2005: A Map Odyssey

Dave Bouwman does some prognosticating about the how Google might one day monetize Google Maps. Given that Google Maps and Google Earth have a lot of data in common, this is of interest to those wondering about eventual revenue models for Google Earth.

My own prognostication, if I may, is that I think Google will stick to contextual text ads, perhaps in a discrete transparent overlay near where the scale now is in Google Maps. In Google Earth, you might have Google text ads taking up some screen real estate, perhaps in a browser window that is forced to stay open in the free version.

But this is just brainstorming, really. I have no idea what’s in store. (Link via Spatially Adjusted)

PS. Sorry about the pun in the title. I’m sure he gets that all the time.

One thought on “2005: A Map Odyssey”

  1. Dear Dave,

    I’ve spent almost 40 years building up sales resistance, which allows me to withstand exposure to any level of advertising. There may have been negative side effects. I wonder how much of my Attention Deficit is broad-brush, reflexive tuning out of media clutter. Then I find I still can’t tune out someone eating with their mouth open, and realize it’s all physiology.

    I do have my kryptonite. In a textbook, there’s an ad with a rubber duck with a tear in its eye. The message is that going without vaccinations is dangerous for children. Aaaahh!! When they use something that’s sad and cute, I’m still poor, and I know I can’t replace the poor ducky’s kid, but I want to search the Earth for another bereaved duck, so they can form a support group.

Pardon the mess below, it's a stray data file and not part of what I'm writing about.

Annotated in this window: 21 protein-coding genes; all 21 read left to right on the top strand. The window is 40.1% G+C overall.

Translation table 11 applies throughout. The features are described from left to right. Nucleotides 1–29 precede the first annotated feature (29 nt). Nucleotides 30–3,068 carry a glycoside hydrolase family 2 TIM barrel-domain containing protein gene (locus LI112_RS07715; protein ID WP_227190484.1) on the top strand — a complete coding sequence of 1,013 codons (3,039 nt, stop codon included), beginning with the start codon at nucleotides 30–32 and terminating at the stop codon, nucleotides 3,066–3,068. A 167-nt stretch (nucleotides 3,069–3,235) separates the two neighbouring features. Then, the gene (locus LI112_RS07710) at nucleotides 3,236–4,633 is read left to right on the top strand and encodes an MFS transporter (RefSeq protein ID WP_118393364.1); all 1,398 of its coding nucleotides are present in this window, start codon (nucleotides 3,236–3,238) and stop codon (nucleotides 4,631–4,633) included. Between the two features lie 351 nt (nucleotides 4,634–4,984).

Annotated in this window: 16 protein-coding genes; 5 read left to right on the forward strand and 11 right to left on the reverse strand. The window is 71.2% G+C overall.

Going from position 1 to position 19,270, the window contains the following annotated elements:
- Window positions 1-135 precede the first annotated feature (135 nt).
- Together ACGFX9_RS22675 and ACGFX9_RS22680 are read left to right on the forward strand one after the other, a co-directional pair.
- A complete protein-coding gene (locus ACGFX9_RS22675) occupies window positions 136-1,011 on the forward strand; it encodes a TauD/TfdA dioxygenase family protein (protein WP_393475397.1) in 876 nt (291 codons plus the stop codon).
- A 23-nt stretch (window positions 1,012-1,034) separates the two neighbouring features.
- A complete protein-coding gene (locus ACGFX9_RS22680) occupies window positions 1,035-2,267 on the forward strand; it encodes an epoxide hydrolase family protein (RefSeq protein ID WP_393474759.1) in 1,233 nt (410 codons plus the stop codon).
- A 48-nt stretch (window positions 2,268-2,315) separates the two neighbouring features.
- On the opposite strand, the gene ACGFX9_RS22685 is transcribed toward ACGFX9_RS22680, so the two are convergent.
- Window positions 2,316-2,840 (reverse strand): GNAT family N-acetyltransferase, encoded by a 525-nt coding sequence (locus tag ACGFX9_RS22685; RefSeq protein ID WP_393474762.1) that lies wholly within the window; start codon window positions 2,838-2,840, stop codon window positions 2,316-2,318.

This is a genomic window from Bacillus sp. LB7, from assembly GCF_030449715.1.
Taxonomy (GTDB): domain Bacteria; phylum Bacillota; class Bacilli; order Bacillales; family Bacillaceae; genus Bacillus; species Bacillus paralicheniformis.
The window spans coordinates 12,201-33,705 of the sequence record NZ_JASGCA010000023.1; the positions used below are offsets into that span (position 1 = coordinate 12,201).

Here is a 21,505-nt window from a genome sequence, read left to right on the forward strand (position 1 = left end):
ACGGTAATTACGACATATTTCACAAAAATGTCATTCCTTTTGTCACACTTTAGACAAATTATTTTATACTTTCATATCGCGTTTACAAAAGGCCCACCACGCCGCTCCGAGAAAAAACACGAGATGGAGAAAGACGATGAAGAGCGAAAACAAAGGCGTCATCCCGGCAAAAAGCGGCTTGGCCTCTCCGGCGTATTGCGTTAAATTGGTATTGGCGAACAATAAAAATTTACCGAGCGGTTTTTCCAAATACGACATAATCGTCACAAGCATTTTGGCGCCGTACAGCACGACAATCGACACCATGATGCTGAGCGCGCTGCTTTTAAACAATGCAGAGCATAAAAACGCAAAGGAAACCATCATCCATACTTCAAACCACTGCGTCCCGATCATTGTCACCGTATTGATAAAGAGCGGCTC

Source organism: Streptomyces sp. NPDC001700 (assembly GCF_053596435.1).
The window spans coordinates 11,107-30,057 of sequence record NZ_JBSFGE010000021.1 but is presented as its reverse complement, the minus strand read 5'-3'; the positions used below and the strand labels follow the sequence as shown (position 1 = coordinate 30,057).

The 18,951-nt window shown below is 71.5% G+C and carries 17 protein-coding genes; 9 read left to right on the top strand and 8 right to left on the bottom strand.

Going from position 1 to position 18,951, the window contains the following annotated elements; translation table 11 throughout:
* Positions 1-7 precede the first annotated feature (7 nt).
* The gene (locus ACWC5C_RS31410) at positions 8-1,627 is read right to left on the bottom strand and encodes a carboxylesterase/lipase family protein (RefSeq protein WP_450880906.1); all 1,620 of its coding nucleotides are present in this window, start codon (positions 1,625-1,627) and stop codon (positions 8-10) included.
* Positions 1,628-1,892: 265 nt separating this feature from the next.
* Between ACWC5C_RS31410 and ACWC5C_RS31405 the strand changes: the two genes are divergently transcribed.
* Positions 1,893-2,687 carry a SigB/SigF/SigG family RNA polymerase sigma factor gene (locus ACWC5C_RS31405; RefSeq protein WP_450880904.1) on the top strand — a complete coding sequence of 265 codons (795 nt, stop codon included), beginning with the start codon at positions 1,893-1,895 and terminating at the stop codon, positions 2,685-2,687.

But enough of that. As far as Google advertising, I’m not worried. US National Public Radio gave them not just “best of a bad lot,” but actually high marks for setting ads apart from non-sponsored search results, and not pushing corporate partners higher (and competitors lower), as the other search engines were found to do. I think Google will act responsibly.

    I don’t think that because I’m naive, I think they realize they don’t have to shove sales pitches at people. When I go to Google, I’m looking for something. I’ll let them know, as best as I can, what I’m trying to find.

    As is, I really wish there was a way I could go to a virtual local mall and find products I want, and the various prices, locations and so on. I think we all would like to be able to shop more effectively.

    From the other end, businesses would like to get more for their advertising and general marketing budgets. Paying only to give information to people who want it, and really want to buy would be ideal for them, too.

    I don’t expect the perfect marketplace any time soon, but I think we’re making some progress.

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